Pedagogy is the discipline that deals with the theory and practice of education; it thus concerns the study of how best to teach. Spanning a broad range of practice, its aims range from furthering liberal education (the general development of human potential) to the narrower specifics of vocational education (the imparting and acquisition of specific skills).
Instructive strategies are governed by the pupil's background knowledge and experience, situation, and environment, as well as learning goals set by the student and teacher. One example would be the Socratic schools of thought.
The teaching of adults, as a specific group, is referred to as andragogy.
Johann Friedrich Herbart (4 May 1776 – 14 August 1841) is the founding father of the conceptualization of pedagogy, or, the theory of education. Herbart's educational philosophy and pedagogy highlighted the correlation between personal development and the resulting benefits to society. In other words, Herbart proposed that humans become fulfilled once they establish themselves as productive citizens. Herbartianism refers to the movement underpinned by Herbart's theoretical perspectives. Referring to the teaching process, Herbart suggested 5 steps as crucial components. Specifically, these 5 steps include: preparation, presentation, association, generalization, and application. Herbart suggests that pedagogy relates to having assumptions as an educator and a specific set of abilities with a deliberate end goal in mind.
An academic degree, Ped. D., Doctor of Pedagogy, is awarded honorarily by some US universities to distinguished teachers (in the US and UK, earned degrees within the instructive field are classified as an Ed. D., Doctor of Education or a Ph.D. Doctor of Philosophy). The term is also used to denote an emphasis in education as a specialty in a field (for instance, a Doctor of Music degree in piano pedagogy).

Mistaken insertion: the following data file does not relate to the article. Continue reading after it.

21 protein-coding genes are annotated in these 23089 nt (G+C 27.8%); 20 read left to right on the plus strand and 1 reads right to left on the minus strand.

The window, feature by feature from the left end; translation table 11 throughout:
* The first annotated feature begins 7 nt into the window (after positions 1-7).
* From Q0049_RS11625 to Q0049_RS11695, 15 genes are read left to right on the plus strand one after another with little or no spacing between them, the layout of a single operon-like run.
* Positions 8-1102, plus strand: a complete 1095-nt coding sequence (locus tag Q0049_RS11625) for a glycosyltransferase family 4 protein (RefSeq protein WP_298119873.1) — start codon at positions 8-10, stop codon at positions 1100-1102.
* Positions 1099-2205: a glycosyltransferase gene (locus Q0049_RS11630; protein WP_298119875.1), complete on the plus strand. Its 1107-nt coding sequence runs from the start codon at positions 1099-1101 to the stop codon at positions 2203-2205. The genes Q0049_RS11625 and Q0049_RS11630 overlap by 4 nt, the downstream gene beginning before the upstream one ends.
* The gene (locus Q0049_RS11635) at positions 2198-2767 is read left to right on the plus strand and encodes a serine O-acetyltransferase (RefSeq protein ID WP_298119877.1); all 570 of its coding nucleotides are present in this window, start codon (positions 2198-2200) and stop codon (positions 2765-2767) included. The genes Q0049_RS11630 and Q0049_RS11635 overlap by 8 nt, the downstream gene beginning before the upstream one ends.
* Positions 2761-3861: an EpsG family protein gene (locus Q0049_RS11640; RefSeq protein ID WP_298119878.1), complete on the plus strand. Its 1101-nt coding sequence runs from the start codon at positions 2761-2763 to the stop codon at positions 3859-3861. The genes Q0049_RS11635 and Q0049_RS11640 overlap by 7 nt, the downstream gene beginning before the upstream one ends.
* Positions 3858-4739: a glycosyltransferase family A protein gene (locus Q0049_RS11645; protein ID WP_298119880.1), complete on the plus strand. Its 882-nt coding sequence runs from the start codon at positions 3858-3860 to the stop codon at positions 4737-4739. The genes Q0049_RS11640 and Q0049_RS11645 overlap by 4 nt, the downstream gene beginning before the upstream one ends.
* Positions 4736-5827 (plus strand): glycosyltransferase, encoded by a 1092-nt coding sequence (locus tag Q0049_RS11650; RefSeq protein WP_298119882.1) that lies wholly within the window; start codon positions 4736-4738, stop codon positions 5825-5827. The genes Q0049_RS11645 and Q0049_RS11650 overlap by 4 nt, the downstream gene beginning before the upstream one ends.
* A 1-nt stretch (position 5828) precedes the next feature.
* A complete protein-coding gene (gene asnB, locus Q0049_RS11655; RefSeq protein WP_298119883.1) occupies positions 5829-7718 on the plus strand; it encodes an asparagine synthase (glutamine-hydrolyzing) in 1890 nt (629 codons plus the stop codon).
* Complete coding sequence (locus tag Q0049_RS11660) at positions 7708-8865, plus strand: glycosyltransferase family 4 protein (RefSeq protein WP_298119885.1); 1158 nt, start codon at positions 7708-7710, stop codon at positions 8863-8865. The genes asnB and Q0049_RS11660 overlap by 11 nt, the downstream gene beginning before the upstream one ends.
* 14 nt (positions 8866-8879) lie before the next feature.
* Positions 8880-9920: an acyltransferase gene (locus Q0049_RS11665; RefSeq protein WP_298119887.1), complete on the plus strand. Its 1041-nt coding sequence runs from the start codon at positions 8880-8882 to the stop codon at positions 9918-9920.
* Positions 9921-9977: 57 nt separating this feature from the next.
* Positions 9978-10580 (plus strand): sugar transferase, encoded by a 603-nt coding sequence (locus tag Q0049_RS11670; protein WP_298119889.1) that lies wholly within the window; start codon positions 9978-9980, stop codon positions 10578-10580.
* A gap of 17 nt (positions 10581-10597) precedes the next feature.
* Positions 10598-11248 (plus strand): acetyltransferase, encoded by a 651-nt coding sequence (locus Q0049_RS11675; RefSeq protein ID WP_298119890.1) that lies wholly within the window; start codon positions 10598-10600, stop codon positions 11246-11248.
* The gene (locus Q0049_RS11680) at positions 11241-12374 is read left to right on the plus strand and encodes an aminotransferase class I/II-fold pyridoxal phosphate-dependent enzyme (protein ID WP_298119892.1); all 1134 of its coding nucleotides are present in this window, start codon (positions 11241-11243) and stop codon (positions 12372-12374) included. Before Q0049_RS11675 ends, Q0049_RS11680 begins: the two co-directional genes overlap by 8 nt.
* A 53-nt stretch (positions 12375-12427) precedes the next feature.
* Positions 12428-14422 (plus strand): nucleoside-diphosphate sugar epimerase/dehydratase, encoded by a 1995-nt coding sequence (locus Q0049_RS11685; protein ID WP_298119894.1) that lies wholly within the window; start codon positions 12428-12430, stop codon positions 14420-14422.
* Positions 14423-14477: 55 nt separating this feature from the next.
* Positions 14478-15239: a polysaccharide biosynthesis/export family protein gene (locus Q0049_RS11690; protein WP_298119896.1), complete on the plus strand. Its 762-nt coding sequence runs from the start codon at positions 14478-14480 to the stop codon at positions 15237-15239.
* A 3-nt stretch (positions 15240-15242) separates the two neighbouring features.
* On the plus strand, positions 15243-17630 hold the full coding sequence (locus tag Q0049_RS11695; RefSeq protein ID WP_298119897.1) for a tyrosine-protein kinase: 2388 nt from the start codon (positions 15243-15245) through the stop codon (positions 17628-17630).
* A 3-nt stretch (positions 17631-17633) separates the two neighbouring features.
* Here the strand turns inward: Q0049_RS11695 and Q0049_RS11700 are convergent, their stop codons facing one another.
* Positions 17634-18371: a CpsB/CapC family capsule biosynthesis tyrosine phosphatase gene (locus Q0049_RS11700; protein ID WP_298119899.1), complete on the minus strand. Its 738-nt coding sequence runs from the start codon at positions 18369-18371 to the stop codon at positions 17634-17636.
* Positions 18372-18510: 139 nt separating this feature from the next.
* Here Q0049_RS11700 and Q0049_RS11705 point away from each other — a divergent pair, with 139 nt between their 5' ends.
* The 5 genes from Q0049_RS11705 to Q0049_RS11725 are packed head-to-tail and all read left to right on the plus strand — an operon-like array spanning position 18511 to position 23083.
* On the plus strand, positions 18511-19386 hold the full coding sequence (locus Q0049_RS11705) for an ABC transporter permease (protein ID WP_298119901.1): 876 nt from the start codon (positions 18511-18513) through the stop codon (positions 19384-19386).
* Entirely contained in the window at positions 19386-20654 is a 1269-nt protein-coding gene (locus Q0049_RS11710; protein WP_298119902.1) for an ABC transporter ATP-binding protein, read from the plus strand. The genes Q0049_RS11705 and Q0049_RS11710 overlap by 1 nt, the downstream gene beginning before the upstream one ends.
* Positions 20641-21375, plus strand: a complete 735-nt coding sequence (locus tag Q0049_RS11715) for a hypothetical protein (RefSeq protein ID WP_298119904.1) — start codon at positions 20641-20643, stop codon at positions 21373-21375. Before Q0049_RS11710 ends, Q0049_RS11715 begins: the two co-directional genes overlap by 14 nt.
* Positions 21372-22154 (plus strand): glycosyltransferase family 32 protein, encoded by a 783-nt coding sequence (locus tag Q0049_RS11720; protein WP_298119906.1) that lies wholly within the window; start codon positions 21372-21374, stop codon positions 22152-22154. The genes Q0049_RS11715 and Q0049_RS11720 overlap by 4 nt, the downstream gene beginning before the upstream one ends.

The word pedagogue means "leading children" some say to the teacher and other leading them, that mean raise and develop dignity and virtue.
In Denmark, a pedagogue is a practitioner of pedagogy. The term is primarily used for individuals who occupy jobs in pre-school education (such as kindergartens and nurseries) in Scandinavia. But a pedagogue can occupy various kinds of jobs, e.g. in retirement homes, prisons, orphanages, and human resource management. These are often recognized as social pedagogues as they perform on behalf of society.
The pedagogue's job is usually distinguished from a teacher's by primarily focusing on teaching children life-preparing knowledge such as social skills and cultural norms. There is also a very big focus on care and well-being of the child. Many pedagogical institutions also practice social inclusion. The pedagogue's work also consists of supporting the child in their mental and social development.
In Denmark all pedagogues are educated at a series of national institutes for social educators located in all major cities. The education is a 3.5-year academic course, giving the student the title of a Bachelor in Social Education.
It is also possible to earn a master's degree in pedagogy/educational science from the University of Copenhagen. This BA and MA program has a more theoretical focus compared to the above-mentioned Bachelor in Social Education.
In Hungary, the word pedagogue (pedagógus) is synonymous with teacher (tanár); therefore, teachers of both primary and secondary schools may be referred to as pedagogues, a word that appears also in the name of their lobbyist organizations and labor unions (e.g. Labor Union of Pedagogues, Democratic Labor Union of Pedagogues). However, undergraduate education in Pedagogy does not qualify students to become teachers in primary or secondary schools but makes them able to apply to be educational assistants. As of 2013, the 5-year training period was re-installed in place of the undergraduate and postgraduate division which characterized the previous practice.